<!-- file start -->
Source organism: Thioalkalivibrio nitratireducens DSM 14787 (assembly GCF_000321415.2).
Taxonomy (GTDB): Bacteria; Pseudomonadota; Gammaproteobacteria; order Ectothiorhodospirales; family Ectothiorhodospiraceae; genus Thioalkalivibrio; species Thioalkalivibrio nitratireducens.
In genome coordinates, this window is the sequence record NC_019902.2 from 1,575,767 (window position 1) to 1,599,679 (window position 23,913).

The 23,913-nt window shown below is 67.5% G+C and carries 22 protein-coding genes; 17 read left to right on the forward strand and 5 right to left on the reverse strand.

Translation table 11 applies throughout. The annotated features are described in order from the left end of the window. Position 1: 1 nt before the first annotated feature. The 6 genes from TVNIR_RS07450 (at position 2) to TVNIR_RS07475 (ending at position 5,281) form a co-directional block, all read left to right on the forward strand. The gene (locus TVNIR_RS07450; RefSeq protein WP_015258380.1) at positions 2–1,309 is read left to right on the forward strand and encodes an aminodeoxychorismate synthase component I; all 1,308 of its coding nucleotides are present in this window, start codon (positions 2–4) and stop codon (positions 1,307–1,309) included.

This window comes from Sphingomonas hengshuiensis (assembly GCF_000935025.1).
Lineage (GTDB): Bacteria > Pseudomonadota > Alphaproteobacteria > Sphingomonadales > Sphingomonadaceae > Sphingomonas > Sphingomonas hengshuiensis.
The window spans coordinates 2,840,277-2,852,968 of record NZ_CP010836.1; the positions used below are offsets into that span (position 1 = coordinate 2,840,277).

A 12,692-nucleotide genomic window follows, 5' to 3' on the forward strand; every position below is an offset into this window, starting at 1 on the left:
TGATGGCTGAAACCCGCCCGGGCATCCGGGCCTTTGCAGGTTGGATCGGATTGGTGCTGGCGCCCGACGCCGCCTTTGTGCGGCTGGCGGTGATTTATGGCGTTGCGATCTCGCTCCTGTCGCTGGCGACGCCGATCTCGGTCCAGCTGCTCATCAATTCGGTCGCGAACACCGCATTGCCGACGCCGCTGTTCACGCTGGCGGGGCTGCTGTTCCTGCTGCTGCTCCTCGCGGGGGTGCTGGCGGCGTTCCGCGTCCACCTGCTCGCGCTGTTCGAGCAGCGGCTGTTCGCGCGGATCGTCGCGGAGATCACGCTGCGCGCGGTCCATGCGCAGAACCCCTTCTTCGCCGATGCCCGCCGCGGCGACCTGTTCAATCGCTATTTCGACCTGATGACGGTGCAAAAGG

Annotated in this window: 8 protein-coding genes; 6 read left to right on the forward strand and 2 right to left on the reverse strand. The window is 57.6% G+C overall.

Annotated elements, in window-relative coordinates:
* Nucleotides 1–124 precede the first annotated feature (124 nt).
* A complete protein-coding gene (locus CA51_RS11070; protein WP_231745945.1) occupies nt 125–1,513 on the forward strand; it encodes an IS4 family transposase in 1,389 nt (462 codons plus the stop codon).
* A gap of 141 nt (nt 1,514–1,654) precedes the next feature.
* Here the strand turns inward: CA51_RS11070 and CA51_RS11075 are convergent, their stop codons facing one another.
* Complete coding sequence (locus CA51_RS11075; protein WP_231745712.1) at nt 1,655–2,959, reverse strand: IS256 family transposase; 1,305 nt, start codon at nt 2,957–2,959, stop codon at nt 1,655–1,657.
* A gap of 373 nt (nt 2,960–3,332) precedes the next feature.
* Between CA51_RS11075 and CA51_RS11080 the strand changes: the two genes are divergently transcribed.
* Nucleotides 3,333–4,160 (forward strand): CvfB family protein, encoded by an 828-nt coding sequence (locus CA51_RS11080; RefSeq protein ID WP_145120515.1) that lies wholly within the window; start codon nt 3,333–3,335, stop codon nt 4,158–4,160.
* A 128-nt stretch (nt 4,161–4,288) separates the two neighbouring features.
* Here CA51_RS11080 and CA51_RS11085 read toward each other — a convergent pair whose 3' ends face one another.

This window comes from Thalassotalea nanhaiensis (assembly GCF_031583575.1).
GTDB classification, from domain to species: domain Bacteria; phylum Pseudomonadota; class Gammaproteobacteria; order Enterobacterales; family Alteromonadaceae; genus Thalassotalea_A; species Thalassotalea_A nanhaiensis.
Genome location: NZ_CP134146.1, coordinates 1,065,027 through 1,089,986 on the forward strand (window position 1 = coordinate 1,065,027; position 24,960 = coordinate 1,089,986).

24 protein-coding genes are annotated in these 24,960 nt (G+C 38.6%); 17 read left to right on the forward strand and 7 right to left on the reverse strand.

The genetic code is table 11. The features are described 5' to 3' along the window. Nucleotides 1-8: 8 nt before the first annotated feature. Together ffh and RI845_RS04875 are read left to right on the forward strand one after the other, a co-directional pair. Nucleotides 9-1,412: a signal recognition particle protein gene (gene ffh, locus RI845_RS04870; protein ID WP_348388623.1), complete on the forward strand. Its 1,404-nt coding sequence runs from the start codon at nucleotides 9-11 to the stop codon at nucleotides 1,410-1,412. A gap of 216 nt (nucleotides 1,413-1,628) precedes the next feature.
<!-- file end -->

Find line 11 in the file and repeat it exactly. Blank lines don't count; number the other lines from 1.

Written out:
Annotated in this window: 8 protein-coding genes; 6 read left to right on the forward strand and 2 right to left on the reverse strand. The window is 57.6% G+C overall.